Oregon and USC were the most impressive conference teams in their bowls, with the Trojans also drawing a team that didn't belong in the BCS. To me there is no way Hawaii and Illinois belonged in the BCS when Missouri got snubbed. Especially after Kansas, a team beaten by Missouri, demolished Virginia Tech in the Fiesta Bowl.

I watched all of the bowls that Husky opponents played in, as well as parts of at least 12 others, and I really think this was the worst job ever by the BCS of matching the right teams. Usually the BCS only messes up the final game, but this time there were lots of teams that didn't belong. Hawaii, despite being undefeated, obviously didn't belong and Missouri obviously did. Gary Pinkel and his team got robbed and proved they should have been playing in one of the main games when they throttled Arkansas in the Cotton Bowl. Georgia should have been matched with USC and Illinois and Hawaii both belonged in minor bowls playing each other (by the way, I thought the Michigan-Florida game in the Cotton Bowl was the best of all the games, followed by the Fiesta Bowl and West Virginia's demolishing of Oklahoma).

The destruction of the Sooners by the Mountaineers' spread offense option was particularly interesting, considering the Huskies play them next September. I believe nine Husky opponents played in bowl games and that has to have led the nation.

I still maintain that the bowls are good for college football. With 32 games that means 64 of the 119 teams in the FBS (Football Bowl Subdivision) get to go bowling and there are 32 teams that got finish their year on a winning note. I don't understand how the International and GMAC Bowls qualify for playing after the beginning of the year, especially with 7-5 teams. What are Bowling Green and Ball State doing playing after New Years when only one Pac-10 team does? This is what I don't understand about the Pac-10 Bowl arrangements. We're a second-class league as long as they continue to play this arrangement. The ancient administration of the Pac-10 Conference should recognize this and at least get the top-two teams from this conference playing on New Year's Day.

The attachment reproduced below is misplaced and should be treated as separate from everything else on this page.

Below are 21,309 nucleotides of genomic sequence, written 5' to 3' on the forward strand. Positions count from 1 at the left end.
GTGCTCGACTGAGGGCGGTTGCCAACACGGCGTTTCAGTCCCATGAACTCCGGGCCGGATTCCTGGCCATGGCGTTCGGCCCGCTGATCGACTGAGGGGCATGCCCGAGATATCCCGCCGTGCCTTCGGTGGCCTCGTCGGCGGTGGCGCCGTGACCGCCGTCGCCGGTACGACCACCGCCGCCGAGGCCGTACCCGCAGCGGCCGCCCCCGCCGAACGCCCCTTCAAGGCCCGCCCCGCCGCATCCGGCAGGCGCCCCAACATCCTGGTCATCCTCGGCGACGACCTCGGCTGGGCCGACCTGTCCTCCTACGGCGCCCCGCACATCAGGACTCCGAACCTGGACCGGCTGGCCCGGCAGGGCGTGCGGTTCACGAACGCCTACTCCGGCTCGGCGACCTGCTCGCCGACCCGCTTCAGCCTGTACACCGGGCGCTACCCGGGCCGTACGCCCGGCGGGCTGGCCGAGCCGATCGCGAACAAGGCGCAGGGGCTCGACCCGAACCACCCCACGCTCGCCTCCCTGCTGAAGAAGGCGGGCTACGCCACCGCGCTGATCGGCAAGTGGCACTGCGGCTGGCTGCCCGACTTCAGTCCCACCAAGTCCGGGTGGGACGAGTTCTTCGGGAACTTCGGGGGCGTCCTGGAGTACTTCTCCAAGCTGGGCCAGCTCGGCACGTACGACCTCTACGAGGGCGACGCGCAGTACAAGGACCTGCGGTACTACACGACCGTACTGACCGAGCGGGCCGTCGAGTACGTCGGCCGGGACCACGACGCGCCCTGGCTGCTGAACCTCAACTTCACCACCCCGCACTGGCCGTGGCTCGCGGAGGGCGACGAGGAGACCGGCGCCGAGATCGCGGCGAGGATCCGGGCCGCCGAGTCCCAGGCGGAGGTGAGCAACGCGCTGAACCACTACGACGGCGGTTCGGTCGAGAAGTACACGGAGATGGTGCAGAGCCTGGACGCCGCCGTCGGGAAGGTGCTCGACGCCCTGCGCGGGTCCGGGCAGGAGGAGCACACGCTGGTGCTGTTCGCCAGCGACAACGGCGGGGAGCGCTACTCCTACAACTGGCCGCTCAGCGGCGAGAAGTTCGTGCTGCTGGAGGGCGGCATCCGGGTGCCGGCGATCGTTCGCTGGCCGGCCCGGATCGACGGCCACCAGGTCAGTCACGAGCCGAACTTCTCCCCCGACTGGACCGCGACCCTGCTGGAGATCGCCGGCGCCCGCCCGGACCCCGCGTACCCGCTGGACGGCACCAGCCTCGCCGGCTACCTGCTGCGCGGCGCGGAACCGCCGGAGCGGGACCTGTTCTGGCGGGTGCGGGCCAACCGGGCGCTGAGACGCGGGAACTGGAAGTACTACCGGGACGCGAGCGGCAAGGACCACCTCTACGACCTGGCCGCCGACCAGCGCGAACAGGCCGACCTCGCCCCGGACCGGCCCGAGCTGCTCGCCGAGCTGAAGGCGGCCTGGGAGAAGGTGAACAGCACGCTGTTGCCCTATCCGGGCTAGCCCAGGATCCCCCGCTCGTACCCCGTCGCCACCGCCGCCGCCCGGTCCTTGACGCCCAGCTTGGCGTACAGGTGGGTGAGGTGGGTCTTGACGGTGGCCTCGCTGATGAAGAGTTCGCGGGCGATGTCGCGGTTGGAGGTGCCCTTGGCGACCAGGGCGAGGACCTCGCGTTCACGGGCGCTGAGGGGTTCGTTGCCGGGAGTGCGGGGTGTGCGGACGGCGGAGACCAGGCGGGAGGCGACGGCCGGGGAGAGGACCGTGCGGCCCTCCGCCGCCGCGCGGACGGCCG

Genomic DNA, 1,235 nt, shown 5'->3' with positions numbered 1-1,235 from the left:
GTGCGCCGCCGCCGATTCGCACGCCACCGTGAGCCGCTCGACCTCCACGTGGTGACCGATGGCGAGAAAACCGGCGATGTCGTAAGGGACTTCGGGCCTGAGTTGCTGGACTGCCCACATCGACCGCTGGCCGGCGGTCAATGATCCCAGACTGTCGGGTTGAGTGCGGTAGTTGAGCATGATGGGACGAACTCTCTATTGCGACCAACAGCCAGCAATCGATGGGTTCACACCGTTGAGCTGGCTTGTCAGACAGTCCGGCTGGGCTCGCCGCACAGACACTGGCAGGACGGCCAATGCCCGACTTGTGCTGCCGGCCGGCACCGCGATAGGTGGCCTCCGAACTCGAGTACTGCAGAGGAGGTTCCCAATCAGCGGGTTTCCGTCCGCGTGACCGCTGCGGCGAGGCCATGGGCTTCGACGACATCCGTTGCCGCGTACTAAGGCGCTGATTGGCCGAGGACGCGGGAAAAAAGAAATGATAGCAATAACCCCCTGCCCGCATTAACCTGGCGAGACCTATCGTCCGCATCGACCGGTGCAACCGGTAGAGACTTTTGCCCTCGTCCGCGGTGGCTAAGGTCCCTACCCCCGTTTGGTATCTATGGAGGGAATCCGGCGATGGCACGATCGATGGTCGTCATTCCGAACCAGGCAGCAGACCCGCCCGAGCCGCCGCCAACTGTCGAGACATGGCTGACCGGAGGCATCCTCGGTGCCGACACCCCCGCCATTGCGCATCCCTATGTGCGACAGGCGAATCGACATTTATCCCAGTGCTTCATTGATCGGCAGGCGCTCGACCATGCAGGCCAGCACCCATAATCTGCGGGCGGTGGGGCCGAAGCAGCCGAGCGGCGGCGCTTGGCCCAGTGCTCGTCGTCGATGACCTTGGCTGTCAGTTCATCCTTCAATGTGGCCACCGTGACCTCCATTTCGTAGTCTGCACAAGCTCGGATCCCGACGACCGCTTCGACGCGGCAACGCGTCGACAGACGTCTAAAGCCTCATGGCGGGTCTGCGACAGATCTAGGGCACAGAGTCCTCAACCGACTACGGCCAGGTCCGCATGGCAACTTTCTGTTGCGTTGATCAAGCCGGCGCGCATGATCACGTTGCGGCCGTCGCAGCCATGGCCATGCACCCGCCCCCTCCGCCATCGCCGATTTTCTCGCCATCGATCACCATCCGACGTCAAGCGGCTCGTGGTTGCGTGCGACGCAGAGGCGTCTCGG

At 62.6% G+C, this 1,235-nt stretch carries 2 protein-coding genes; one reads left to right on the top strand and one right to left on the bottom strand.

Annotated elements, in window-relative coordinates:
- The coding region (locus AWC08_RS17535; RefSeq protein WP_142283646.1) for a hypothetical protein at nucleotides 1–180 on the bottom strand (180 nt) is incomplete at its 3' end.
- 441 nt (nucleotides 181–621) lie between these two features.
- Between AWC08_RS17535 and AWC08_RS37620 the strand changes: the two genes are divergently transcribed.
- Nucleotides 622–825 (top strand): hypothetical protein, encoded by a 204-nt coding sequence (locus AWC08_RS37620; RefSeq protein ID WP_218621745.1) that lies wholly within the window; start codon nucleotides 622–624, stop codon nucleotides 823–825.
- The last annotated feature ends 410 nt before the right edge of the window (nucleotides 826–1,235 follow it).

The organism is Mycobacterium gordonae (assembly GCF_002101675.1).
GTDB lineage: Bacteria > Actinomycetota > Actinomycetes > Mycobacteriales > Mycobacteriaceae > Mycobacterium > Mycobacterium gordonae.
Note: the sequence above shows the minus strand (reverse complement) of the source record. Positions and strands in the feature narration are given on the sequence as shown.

I like the "and-1" concept of a playoff I kept hearing about, but I'd prefer "and-2", with an NCAA committee picking the four best bowl teams and playing two games the next week and a championship game the following week. That way we could still have the bowl system and then out of the bowl winners pick the four best teams for a two week playoff. That way the bowls would be sort of like an elimination process and they could have a selection committee just like in March Madness to pick the final four.

I just resent the idea that computers get to decide who are the best teams and not the players. The bowl system isn't flawed, the BCS is. Keep the bowls, eliminate the BCS, and have a two-week playoff after the bowls are completed. No bowl games are played after New Year's Day and all bowl winners are put into consideration for the Final Four.

Once you have all the winners, then use the BCS criteria to help the committee decide the four finalists. Put the major conferences back into their original bowls and make all teams quit playing by the First of December so the bowls can be set. Then eliminate all the conference championship games or make them be over by the end of November. Make all bowls end after January 1st, and take two more weeks to find a true champion. I would even suggest they have the networks bid each year for the rights, or put it on pay-per-view, like boxing does. The financial windfall would help all the FBS schools fund their athletic departments.

Any sort of playoffs would be welcomed by the players and ultimately decided by them. For years they used the excuse that asking the players to play in a playoff would lengthen the season too much and the kids would miss too much school. Excuse me, but why are they playing 12 games now instead of 10 and why do they play all the way into December? It is because of television money, and when we get right down to it that is exactly what dictates the bowl system.